SOUTHWEST HARBOR — The quest by town officials to create a water and sewer district has passed a significant hurdle but must meet with voter approval before going into effect.
On June 21, the Legislature approved an act to create the Southwest Harbor Water and Sewer District. The bill was passed into law without the governor’s signature and becomes effective 90 days after the approval date.
“We can’t form the district before the 90 days are up,” said Town Manager Don Lagrange.
Southwest Harbor voters have to give their approval as well. They will be asked if they favor merging the town’s water and sewer departments to create a Southwest Harbor Water and Sewer District. Lagrange said he hopes to have the question ready for the November elections. Public hearings on the issue are to be held prior to the vote.
Voters also will be asked if they wish to transfer the assets of the water and sewer departments to the district.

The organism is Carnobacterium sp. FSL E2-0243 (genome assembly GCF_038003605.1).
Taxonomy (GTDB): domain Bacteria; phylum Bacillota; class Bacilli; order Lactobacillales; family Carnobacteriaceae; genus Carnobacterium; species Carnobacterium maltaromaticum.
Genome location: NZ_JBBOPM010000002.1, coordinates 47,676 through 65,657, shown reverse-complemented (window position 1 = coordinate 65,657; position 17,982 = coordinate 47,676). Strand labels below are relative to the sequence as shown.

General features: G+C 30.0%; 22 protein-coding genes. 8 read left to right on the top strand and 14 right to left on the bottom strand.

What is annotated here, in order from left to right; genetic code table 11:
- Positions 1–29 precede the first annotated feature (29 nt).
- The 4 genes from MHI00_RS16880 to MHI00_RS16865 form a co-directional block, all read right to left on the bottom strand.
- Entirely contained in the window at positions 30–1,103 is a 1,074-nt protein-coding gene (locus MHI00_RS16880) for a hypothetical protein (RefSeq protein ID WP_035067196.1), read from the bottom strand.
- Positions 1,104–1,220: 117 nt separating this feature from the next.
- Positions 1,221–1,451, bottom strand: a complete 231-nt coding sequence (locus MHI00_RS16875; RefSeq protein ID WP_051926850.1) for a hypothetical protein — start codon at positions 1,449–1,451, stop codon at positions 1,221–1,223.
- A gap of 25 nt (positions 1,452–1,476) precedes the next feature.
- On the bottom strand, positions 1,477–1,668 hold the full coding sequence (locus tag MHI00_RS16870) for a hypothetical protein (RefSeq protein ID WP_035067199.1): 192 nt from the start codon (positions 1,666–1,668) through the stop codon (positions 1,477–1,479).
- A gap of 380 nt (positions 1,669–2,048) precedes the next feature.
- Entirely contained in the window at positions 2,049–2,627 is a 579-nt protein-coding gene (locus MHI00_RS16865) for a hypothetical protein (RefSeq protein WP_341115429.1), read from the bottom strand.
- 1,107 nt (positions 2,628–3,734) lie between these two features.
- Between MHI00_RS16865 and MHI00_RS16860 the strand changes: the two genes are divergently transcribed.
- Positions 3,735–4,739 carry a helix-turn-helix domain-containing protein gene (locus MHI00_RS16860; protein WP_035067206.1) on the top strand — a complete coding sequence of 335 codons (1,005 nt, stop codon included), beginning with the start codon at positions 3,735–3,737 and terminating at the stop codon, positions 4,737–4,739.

Lagrange said he is unsure how the town would proceed if voters give the nod to the first question and turn down the second. The issue most likely would require a legal interpretation, he said.
Creation of the district is seen by town officials as a way to get the costs of running the public utilities under control. Southwest Harbor has the 34th highest water rates and the 16th highest sewer rates of the approximately 155 municipalities surveyed in Maine, Lagrange said.
“We’re expensive,” he said. “Our goal is to stabilize the rates.”
Districts in general are run more efficiently than water and sewer departments, Lagrange maintains. The reason, he said, is districts have a board of trustees whose oversight and focus on the bottom line leads to economies.
The charter for the district sets a three-member board, with one of the members being the town manager. The other two are to be appointed by selectmen. A selectman cannot hold the office, Lagrange said.
Day-to-day operations of the district would fall to a manager superintendent, Lagrange said. This would be a new position.
Historically, user fees for the water and sewer departments have not kept up with costs. At one time, the departments had to borrow almost $1 million from the town’s general fund to maintain operations. The water department has since reimbursed the town, but the sewer department still needs to repay about $535,000.